(By Deborah Parenti) The events unfolding in Houston have been horrible to watch. So many people have been affected by Harvey and their lives will be altered for many years. For broadcasters affected by the storm, you should know there’s help out there. Some years ago, tragedy struck my family when my brother died. Life stopped at that moment for us, even as it continued outside our shattered world.
I had been in the middle of planning our stations’ grand opening. Among the many heartfelt callers in the days after my brother’s death was Gordon Hastings, then head of Katz. Expressing his sympathy, he offered to handle all the arrangements for Pete Rose to appear at the grand opening. He told me, “You have enough on your plate. We will take care of this.”
It was a kindness I never forgot.
Ten years later, Eric Rhoads approached me about launching the Hispanic Radio Conference. By that time, Gordon had moved on to the Broadcasters Foundation,
which also served as my introduction to the organization and its work. Reading the stories about how, in time of need, the foundation was there to assist fellow
broadcast professionals was inspiring, so when I received payment for the conference, I made my first donation to the Broadcasters Foundation.
In my note to Gordon, I explained that while my need had not been financial,
during difficult days, broadcasters had been there for me. I wanted to pay it forward.
And that’s how it is with life. Along with wonderful moments, bad things happen, often without warning. Some are permanently life-altering and catastrophic, such as a cancer diagnosis or a major accident.
Others can be of a more immediate and short-term nature. A devastating fire or flood, a tornado or major medical matter; the chance of any of these happening to us is probably greater than being struck by a car or diagnosed with a terminal disease.
While many know about the monthly aid provided by the Broadcasters Foundation to broadcasters with ongoing needs, not everyone is aware of the safety net they provide in emergency situations, such as Houston. They’re called emergency grants — one-time assistance of $1,000, designed for fast approval so immediate needs can be quickly met.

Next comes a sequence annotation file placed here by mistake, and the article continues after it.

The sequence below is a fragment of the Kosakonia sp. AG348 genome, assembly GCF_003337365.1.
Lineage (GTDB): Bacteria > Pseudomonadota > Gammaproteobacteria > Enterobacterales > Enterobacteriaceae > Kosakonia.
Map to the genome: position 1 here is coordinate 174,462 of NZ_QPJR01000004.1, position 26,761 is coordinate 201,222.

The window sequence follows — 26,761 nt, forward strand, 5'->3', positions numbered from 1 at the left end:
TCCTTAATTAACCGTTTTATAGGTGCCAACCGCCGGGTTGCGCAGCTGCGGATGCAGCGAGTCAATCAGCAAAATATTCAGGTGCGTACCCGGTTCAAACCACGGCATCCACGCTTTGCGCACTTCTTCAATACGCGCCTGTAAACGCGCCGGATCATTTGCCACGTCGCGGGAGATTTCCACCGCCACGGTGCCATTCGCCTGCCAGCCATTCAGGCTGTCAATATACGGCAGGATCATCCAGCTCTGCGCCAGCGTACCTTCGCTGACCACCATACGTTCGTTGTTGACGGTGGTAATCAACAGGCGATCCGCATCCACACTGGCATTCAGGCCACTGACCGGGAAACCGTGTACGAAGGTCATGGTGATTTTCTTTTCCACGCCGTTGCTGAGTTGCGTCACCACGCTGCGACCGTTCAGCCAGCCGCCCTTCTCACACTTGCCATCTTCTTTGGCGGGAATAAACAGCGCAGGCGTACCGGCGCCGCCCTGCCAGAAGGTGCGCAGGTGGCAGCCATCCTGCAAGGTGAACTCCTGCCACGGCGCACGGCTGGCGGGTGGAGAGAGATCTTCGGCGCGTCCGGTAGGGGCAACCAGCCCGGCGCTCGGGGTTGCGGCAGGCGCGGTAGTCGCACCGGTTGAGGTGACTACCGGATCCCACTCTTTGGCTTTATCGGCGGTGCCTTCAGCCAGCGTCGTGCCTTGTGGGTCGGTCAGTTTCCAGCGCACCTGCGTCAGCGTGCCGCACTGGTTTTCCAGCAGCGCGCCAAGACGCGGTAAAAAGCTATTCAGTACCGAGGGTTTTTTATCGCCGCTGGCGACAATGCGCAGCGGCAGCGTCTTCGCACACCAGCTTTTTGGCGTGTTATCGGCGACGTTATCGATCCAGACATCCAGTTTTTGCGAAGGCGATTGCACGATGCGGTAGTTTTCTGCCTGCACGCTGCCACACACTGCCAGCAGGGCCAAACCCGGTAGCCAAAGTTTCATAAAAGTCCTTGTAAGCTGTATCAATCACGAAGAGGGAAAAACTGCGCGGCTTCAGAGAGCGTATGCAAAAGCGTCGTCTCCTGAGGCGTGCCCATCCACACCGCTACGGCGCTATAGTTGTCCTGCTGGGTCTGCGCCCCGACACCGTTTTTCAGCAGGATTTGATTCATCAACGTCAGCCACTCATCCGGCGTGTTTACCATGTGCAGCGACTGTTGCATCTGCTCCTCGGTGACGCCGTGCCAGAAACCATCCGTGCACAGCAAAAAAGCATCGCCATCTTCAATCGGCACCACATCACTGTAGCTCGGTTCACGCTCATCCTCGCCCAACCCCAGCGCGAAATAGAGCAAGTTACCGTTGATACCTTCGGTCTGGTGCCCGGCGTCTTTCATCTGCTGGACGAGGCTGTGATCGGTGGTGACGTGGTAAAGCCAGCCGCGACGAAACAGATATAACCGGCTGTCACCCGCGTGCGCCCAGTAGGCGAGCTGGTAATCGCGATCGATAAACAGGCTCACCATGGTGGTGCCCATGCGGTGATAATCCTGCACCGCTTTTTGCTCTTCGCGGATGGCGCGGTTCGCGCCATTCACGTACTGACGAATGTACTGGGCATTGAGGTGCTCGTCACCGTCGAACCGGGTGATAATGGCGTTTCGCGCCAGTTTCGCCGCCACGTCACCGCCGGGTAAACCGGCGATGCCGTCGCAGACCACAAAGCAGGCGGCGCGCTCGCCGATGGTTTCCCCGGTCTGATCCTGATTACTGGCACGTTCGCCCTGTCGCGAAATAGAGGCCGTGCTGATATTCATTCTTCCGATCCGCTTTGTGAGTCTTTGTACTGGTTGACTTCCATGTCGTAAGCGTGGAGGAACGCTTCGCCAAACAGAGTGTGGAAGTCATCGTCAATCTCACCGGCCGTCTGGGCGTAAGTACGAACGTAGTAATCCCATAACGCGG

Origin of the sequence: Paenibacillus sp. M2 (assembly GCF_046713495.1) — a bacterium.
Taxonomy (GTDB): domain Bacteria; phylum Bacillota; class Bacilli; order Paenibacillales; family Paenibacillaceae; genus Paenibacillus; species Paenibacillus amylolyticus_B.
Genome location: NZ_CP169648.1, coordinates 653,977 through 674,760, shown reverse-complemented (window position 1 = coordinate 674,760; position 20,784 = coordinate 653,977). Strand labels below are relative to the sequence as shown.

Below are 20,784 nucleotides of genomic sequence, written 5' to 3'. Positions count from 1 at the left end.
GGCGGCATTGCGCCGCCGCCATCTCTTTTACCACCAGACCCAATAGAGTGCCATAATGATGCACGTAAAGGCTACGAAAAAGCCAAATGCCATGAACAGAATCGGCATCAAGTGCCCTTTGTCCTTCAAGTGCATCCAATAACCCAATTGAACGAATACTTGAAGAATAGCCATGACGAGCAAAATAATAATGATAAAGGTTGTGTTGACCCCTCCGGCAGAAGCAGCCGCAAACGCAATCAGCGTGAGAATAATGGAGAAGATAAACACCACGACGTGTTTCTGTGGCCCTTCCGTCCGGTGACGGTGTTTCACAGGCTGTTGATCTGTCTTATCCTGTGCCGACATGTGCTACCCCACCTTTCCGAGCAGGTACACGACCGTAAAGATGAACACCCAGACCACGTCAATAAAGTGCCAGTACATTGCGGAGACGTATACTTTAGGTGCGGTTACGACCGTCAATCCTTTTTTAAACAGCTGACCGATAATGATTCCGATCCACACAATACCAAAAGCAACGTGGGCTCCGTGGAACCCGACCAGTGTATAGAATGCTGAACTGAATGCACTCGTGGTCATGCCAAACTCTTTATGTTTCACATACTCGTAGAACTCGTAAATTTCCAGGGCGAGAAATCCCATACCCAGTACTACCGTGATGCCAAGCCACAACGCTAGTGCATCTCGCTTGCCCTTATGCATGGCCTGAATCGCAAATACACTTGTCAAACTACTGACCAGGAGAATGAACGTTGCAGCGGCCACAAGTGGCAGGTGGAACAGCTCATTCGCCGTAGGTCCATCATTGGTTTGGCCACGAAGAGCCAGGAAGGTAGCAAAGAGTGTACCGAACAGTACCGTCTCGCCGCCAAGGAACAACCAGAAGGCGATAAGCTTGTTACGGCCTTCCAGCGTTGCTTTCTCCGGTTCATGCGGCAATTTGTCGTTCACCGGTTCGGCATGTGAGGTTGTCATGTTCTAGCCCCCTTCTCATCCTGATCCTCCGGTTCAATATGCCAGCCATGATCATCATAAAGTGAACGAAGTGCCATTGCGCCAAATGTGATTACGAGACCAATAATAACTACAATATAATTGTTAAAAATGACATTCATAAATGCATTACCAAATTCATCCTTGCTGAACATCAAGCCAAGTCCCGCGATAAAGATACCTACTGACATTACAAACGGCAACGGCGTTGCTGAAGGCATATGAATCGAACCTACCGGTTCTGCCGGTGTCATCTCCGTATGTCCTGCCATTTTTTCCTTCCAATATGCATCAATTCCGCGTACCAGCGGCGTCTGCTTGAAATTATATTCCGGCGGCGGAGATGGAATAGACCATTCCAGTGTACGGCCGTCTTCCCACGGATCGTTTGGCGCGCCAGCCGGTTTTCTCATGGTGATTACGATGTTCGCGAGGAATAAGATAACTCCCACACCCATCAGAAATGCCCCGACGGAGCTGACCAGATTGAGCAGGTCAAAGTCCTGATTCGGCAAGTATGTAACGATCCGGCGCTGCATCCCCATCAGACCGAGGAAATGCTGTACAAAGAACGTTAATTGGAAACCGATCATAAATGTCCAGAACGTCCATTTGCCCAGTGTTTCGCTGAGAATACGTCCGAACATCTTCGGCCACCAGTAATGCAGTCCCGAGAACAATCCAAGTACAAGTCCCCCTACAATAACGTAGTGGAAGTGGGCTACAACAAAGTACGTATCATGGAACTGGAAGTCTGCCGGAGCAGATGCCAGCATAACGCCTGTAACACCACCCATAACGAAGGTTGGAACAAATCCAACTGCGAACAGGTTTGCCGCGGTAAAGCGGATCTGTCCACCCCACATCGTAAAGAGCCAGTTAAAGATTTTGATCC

Over the years, the Broadcasters Foundation has assisted broadcasters with monthly and emergency aid in more than 30 states and contributed millions of dollars in aid to more than 1,000 broadcasters and their families.
For example, when Louisiana was struck with floods last year, the foundation helped more than 90 broadcasters to the tune of over $90,000. During Hurricane Sandy in 2012, the foundation awarded emergency grants to 15 broadcasters, and when Hurricane Katrina hit New Orleans, it disbursed $250,000 in emergency grants to 250 broadcasters.
The foundation also helped broadcasters who were affected by the Joplin, MO tornadoes in 2011, and by Hurricane Matthew in North and South Carolina last
Behind these numbers are real people: account executives, digital directors, music and programming directors, on-air personalities, traffic and sales managers, and more.
Simply put, the person sitting down the hall, in the studio, or in the cubicle next to yours could be tomorrow’s recipient. Because as long as they have worked in the industry and have a qualifying need, the Broadcasters Foundation is there for them, and for everyone in radio and television.
That includes an engineer in Ohio. When a city water main broke and poured 11 million gallons of water onto his street, it destroyed his furnace, water heater, washer and dryer, along with his home production studio, and displaced the family for a week. With savings depleted, he was able to turn to the Broadcasters Foundation for an emergency grant.
And the foundation was there for a production director in Missouri, too. When a flood caused $20,000 worth of damage to his home, insurance covered most of the cost, but there was still a deductible that was more than he could manage.
Real people — real stories — real help. Over the past 18 years, the Broadcasters Foundation has distributed $8.5 million to broadcasters in need, not only in long-term situations but “in case of emergency.”
When I spoke to the foundation about this piece, they asked me not to ask you for a donation. Broadcasters Foundation Chairman Dan Mason and President Jim Thompson want the focus on making sure that everyone in radio and television is aware of where to turn for help in time of need. You can help by spreading the word and making sure everyone on your staff knows about the work of the Broadcasters Foundation. But since this is my column, I will also take the liberty of adding that if you can send a donation, you’ll be helping your “family.” And right now, our family in Texas affected by Harvey need our help and support. Learn more about the Broadcasters Foundation, its mission, and how to donate HERE.
Deborah Parenti is Publisher of Radio Ink. She can be reached at [email protected]